DURHAM — As families cooled off with Pelican's SnoBalls on Monday afternoon, they also received information about gun safety, as well as free gun locks.
The Durham County Gun Safety Team promoted its "Asking Saves Lives" campaign in the courtyard of the Durham County Human Services Building, where representatives educated families on ways to protect children from injury or death from a firearm.
"Guns are present overall in approximately 30 percent of homes in the United States," said Dr. Tamera Coyne-Beasley, founder of the team. "That's one in three homes where your children may play or visit. The Ask campaign ... is asking about the presence of guns in places where your children play and visit."
Coyne-Beasley said that according to the American Academy of Pediatrics, the safest way to prevent a gun injury is to remove guns from places where children go.
"However, for those who choose not to remove guns from their home, the AAP recommends that you lock up your guns, unload them and store the ammunition locker separately from your firearm."
Monday's event marked the Gun Safety Team's beginning of summer, a time when it is working its hardest to raise awareness.
"Children are home, their friends are over and we want to make sure that parents make their home safe, that if they have firearms that they keep them locked up," said Joanie Ross, public health education specialist.
About the team
The team was founded in 2000 when the Durham County Board of Health came to Coyne-Beasley and asked what could be done to prevent firearm injuries. Her suggestion was a multidisciplinary team approach that would place public health at the forefront.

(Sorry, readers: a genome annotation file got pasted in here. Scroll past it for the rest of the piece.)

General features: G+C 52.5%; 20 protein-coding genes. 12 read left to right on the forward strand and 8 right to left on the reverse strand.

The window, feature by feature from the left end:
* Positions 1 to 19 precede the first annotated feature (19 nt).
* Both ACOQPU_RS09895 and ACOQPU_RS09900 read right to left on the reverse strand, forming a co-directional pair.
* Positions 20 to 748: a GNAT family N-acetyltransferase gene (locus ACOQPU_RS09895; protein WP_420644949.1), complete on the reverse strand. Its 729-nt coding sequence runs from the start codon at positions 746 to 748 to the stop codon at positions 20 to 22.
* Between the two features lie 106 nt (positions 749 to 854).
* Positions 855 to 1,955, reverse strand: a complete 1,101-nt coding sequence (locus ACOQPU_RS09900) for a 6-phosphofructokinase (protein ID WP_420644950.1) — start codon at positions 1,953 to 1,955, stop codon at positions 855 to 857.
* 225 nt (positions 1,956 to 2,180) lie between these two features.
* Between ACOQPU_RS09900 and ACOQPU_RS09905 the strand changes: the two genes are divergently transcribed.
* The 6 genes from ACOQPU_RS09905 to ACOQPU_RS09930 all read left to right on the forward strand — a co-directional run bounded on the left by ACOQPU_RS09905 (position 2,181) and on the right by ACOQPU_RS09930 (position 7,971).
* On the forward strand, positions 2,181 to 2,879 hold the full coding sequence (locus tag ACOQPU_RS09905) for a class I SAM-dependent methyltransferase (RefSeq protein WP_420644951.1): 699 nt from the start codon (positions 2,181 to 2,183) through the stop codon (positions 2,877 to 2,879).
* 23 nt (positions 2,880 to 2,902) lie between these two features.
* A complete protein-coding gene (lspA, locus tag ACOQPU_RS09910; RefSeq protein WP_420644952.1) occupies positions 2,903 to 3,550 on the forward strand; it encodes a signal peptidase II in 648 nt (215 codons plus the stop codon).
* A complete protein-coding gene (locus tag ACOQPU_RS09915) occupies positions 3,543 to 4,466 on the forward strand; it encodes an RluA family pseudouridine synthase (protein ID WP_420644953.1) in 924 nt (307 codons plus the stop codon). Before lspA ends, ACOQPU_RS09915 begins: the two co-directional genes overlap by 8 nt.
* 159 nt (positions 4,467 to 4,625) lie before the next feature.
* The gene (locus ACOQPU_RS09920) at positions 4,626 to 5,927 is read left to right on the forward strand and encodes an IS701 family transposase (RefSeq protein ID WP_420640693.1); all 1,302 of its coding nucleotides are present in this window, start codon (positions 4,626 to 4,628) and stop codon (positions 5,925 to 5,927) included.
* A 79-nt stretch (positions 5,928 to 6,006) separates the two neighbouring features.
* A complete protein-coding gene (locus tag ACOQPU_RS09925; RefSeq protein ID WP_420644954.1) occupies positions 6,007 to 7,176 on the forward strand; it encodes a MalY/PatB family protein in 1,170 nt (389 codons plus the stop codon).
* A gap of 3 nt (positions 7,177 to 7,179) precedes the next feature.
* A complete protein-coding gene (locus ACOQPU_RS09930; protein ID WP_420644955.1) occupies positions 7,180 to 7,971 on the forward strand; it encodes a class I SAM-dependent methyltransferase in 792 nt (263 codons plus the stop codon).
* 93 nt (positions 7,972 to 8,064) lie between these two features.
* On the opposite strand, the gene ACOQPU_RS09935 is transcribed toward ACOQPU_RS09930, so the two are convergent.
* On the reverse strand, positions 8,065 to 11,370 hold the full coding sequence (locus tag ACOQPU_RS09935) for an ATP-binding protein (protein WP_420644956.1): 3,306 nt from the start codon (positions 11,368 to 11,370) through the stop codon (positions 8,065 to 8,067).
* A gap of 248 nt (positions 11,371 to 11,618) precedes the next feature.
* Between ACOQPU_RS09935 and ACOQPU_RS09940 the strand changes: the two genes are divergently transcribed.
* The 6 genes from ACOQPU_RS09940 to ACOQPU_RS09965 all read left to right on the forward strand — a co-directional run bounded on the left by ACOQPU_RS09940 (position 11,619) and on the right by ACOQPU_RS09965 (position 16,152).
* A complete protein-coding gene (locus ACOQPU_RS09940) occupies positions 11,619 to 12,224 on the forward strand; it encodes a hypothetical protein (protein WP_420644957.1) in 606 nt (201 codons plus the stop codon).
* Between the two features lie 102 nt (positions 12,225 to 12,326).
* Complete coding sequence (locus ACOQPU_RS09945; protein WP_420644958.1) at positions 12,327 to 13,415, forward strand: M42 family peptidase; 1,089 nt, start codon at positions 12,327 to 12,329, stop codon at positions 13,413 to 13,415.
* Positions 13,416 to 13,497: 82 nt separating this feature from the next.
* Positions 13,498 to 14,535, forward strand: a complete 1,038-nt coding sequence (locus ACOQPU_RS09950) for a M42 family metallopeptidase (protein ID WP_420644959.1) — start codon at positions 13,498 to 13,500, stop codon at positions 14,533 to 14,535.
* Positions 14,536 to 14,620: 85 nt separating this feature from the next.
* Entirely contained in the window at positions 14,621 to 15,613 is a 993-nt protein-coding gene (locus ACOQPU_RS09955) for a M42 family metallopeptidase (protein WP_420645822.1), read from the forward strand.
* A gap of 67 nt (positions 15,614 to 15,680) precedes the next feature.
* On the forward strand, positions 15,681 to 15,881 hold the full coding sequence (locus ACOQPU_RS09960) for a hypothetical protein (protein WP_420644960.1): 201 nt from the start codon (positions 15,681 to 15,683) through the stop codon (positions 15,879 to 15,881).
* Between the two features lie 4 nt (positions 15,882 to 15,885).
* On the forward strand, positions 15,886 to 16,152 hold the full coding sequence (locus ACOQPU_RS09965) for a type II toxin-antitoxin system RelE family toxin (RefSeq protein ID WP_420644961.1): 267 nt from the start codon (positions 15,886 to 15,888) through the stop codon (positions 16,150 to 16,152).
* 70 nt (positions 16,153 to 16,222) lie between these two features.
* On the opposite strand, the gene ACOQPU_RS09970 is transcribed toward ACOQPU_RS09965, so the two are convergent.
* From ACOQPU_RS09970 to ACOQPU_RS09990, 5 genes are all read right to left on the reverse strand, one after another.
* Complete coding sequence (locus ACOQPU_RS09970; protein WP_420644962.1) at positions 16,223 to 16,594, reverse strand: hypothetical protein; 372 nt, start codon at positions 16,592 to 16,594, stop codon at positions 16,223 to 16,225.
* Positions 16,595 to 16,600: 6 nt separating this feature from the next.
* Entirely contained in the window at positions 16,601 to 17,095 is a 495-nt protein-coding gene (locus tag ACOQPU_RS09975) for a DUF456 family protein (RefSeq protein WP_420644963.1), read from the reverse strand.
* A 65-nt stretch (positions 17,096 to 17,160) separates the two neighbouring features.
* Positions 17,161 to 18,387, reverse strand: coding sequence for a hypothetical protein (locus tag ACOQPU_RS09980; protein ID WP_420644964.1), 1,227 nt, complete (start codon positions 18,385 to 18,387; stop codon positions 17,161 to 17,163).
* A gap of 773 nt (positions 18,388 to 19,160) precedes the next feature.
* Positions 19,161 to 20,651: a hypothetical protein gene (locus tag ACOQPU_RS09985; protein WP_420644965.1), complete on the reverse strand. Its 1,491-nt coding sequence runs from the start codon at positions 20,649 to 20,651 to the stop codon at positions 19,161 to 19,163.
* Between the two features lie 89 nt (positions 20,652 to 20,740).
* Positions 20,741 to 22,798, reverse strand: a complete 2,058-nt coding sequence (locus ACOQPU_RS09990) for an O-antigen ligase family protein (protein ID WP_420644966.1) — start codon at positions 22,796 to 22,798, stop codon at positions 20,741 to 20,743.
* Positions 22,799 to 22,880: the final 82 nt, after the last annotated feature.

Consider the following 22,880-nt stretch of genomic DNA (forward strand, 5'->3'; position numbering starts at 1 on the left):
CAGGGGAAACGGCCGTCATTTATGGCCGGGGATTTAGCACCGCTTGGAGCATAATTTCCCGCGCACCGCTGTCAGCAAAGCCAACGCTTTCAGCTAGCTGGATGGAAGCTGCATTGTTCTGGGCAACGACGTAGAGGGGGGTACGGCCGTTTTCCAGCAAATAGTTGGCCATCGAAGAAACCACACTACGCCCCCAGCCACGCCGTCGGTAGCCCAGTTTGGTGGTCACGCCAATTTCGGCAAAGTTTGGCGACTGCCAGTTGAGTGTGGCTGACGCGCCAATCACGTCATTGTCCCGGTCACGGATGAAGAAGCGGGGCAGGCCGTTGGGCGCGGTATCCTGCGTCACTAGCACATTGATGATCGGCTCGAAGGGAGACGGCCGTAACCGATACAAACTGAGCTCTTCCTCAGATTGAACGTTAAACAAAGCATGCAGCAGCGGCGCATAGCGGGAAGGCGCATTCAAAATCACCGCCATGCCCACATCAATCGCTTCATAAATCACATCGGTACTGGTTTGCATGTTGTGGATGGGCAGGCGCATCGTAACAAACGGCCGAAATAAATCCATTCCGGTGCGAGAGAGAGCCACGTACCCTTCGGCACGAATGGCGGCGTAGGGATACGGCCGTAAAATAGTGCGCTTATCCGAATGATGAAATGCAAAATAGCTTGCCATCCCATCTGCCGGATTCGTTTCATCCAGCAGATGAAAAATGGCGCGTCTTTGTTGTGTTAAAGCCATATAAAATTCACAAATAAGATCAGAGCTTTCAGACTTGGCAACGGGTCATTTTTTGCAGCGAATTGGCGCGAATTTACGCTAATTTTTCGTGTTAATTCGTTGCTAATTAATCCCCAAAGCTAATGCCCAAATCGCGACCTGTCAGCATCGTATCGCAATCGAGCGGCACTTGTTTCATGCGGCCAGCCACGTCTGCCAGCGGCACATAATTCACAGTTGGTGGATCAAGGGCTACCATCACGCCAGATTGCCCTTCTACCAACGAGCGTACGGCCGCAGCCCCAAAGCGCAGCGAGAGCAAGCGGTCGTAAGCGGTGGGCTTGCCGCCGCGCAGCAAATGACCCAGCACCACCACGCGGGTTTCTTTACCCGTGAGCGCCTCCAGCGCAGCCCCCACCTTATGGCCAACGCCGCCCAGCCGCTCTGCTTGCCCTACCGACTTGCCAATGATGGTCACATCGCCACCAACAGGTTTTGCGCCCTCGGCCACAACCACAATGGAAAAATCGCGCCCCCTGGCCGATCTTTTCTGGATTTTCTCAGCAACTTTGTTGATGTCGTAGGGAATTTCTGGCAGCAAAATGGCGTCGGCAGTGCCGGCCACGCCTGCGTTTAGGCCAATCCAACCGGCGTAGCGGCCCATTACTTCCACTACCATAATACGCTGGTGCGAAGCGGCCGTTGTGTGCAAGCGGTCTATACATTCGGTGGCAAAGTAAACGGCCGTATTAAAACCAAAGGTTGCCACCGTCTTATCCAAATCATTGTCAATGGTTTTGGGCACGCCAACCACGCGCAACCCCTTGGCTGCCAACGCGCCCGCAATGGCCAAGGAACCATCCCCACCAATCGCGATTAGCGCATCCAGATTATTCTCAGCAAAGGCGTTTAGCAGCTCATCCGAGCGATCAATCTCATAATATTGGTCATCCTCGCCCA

"This is not about criminality, this is not about incarceration, this is about saving lives," she said.
The team consists of law enforcement, health officials and organizations, pediatric centers, Duke and UNC representatives, NRA members, and interested organizations such as North Carolinians Against Gun Violence. That group was founded 21 years ago after Kristin Lodge-Miller was murdered with an illegally acquired handgun.
'A perfect forum'
"It's been our mission to educate the public about ways to prevent gun violence, and this is a perfect forum for that," said Gail Neely, executive director.
Outreach includes presentations at churches, community groups, work sites, schools and even home gatherings.
Across more than 400 programs since the team's inception, more than 10,000 gun locks have been handed out.
The team focuses on education over advocacy, unified by the belief that no child should die unnecessarily.
"You can't protect your children from everything, but you can do everything you can to protect your children," Coyne-Beasley said.